Elizabeth Yates

Elizabeth Yates (1840–48?–1918))

In 1893 Elizabeth Yates became the first female mayor elected in the British Empire.

Elizabeth and her husband Michael were long-term residents of Onehunga and active participants in the politics of the borough. When Michael was mayor from 1888 to 1892, Elizabeth assisted him; one newspaper described her as the ‘power behind the throne’. [1] Elizabeth considered standing for mayor when Michael resigned due to poor health, but he advised against it. The following year, when ‘there seemed to be no chance of the right sort of man coming forward’, she stood for election. [2] Women ratepayers had been able to vote and stand in local body elections since the passage of the Municipal Corporations Act in 1876.

An intelligent and forthright woman, Elizabeth had experience of political debates as a member of the Auckland Union Parliament (a debating society). As a property-owner, she had the right to stand for office. She also had connections with local business owners. Last but not least, her husband remained popular in Onehunga.

'The World's First Lady Mayor' (1900) from Ngā Taonga Sound and Vision.

Elizabeth was an advocate for women’s suffrage and was the first woman in her district to vote in the national elections of 1893. However, her electoral campaign was not directly connected to the suffrage movement. Her nomination for mayor was ‘simply in the interests of ratepayers’. [3] She was not a member of the Women’s Christian Temperance Union and she did not support prohibition, stating that ‘it would be a burning shame to rob the working man of his beer’. [4] 

Elizabeth clearly saw women as equals of men, remarking that ‘women are quite as well able to legislate as men’. [5] A majority of the ratepayers of Onehunga agreed, and she won office by 120 votes to 107.

During her year as mayor, Elizabeth presided over the liquidation of the borough’s debt, the establishment of a sinking fund, a reorganisation of the fire brigade, and the upgrading of roads, footpaths and sanitation. There were, of course, challenges. Four councillors and the town clerk resigned immediately after her election. Council meetings were often dramatic, with large crowds present to witness altercations at the top table. Elizabeth’s disregard for the established rules and often tactless or dictatorial manner added to the conflict – and the entertainment.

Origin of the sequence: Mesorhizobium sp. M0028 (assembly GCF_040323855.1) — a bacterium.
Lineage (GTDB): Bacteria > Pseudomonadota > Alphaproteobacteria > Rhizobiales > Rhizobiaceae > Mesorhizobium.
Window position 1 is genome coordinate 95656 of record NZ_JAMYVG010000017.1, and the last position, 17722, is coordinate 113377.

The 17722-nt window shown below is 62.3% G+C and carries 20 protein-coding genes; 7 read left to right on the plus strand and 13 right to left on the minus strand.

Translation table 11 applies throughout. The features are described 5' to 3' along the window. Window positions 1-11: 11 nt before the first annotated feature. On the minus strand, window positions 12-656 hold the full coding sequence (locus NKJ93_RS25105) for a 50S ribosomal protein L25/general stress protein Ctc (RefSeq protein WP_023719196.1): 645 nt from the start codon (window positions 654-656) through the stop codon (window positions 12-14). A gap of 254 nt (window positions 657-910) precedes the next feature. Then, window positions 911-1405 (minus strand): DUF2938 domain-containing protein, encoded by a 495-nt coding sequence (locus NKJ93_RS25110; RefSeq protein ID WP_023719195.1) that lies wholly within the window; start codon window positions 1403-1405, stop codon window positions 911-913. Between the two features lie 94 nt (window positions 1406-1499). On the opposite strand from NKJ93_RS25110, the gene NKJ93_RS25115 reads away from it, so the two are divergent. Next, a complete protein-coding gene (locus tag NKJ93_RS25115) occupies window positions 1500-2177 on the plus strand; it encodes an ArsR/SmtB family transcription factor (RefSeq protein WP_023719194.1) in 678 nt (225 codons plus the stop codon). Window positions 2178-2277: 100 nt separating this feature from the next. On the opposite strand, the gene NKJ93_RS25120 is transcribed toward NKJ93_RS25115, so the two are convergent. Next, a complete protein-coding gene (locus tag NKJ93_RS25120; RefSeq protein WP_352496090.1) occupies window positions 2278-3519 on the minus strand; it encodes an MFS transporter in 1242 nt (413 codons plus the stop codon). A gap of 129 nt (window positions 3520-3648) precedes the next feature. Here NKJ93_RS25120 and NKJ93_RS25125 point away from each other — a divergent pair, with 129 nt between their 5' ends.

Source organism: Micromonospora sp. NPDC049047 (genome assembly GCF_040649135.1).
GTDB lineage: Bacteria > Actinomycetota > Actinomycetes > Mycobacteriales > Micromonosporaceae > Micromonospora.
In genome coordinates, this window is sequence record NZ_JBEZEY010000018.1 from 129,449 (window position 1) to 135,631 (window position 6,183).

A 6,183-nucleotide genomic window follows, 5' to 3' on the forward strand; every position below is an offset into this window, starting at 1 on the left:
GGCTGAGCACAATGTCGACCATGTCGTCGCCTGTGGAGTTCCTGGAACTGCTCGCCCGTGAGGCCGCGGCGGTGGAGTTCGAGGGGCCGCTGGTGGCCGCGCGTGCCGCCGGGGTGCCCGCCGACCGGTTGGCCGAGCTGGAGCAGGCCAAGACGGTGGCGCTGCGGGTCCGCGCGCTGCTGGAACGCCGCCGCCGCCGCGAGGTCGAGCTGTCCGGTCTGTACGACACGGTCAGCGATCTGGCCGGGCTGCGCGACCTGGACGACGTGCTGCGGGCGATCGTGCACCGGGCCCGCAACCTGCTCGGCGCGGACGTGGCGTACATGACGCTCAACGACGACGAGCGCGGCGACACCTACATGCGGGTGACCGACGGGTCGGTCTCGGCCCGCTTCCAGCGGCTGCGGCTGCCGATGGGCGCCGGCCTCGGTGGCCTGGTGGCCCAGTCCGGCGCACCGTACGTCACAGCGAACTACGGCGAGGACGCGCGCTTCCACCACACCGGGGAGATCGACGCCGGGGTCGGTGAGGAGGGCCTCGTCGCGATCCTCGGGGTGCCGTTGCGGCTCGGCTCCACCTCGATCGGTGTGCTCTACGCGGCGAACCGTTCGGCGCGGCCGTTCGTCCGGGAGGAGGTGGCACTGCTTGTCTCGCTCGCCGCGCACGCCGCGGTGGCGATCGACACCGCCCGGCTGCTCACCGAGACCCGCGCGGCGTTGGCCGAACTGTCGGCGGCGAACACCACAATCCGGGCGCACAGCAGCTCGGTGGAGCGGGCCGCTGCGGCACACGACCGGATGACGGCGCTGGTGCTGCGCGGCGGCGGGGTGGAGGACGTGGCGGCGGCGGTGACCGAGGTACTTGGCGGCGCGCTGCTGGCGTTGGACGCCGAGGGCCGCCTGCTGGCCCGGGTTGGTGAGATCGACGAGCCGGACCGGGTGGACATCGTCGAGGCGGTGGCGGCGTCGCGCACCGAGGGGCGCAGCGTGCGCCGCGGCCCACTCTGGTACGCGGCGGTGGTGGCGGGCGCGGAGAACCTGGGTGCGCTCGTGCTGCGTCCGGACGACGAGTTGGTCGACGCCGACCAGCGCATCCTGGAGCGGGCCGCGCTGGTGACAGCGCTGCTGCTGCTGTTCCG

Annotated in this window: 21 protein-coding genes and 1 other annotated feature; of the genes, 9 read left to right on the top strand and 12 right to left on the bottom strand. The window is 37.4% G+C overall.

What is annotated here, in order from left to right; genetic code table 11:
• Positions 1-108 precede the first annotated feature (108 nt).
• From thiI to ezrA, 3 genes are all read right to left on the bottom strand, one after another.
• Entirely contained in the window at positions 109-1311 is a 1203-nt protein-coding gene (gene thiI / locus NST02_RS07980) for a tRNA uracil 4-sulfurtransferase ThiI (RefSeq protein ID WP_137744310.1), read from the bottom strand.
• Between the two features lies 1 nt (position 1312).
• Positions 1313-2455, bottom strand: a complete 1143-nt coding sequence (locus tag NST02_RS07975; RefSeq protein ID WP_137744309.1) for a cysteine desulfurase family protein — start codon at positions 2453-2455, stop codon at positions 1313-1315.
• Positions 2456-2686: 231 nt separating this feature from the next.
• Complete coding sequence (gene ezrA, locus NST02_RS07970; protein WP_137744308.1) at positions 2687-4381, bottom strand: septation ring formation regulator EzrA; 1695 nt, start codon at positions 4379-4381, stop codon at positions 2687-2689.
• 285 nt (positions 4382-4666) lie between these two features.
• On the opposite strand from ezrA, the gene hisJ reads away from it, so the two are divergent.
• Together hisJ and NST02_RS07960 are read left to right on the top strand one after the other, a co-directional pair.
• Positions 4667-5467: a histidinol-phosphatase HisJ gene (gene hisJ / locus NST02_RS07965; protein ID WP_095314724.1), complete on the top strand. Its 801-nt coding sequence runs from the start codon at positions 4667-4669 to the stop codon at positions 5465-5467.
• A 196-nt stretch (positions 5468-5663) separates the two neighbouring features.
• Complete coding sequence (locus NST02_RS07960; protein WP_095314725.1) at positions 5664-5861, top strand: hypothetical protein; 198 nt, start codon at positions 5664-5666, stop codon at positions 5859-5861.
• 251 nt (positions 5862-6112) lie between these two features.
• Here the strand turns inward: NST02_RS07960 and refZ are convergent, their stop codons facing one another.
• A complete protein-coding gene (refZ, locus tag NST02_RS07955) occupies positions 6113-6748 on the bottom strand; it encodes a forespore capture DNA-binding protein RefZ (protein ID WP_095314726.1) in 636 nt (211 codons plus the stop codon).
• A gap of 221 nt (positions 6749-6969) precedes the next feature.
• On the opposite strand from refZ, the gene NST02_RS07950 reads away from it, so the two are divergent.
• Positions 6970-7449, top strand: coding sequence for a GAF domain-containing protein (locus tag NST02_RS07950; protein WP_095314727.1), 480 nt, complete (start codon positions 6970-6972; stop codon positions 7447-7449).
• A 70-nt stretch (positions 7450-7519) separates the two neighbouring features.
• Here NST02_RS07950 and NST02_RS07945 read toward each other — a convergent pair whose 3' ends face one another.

Elizabeth Yates cartoon

Ashley Hunter cartoon, New Zealand Graphic, 7 April 1894, p. 324.

Voted out as mayor in 1894, Elizabeth served as a councillor from 1899 to 1901. She continued to court controversy and drama – the Auckland newspapers reported her disputes with other councillors almost gleefully – but she was always concerned with what was best for Onehunga.

It would be more than 60 years before the country’s second female mayor was elected. Even today, less than a fifth of New Zealand’s mayors are female. [6]



[1] New Zealand Observer and Free Lance, 25 November 1893, p. 7.

[2] ‘The World’s First Lady Mayor’, New Zealand Graphic, 16 December 1893, p. 507.

[3] ‘The Lady Mayor – What She Thinks of Civic Duties’, New Zealand Herald, 20 April 1894 (supplement), p. 4.

[4] ‘The World’s First Lady Mayor’, New Zealand Graphic, 16 December 1893, p. 507.

[5] ‘The World’s First Lady Mayor’, New Zealand Graphic, 16 December 1893, p. 507.

Further reading

Sandra Coney, Standing in the sunshine: a history of New Zealand women since they won the vote, Penguin Books (NZ), Auckland, 1993

Judith Devaliant, Elizabeth Yates: the first lady mayor in the British Empire, Exisle Publishing, Auckland, c. 1996

Janice C. Mogford. 'Yates, Elizabeth', Dictionary of New Zealand Biography, first published in 1993. Te Ara - the Encyclopedia of New Zealand, https://teara.govt.nz/en/biographies/2y1/yates-elizabeth 

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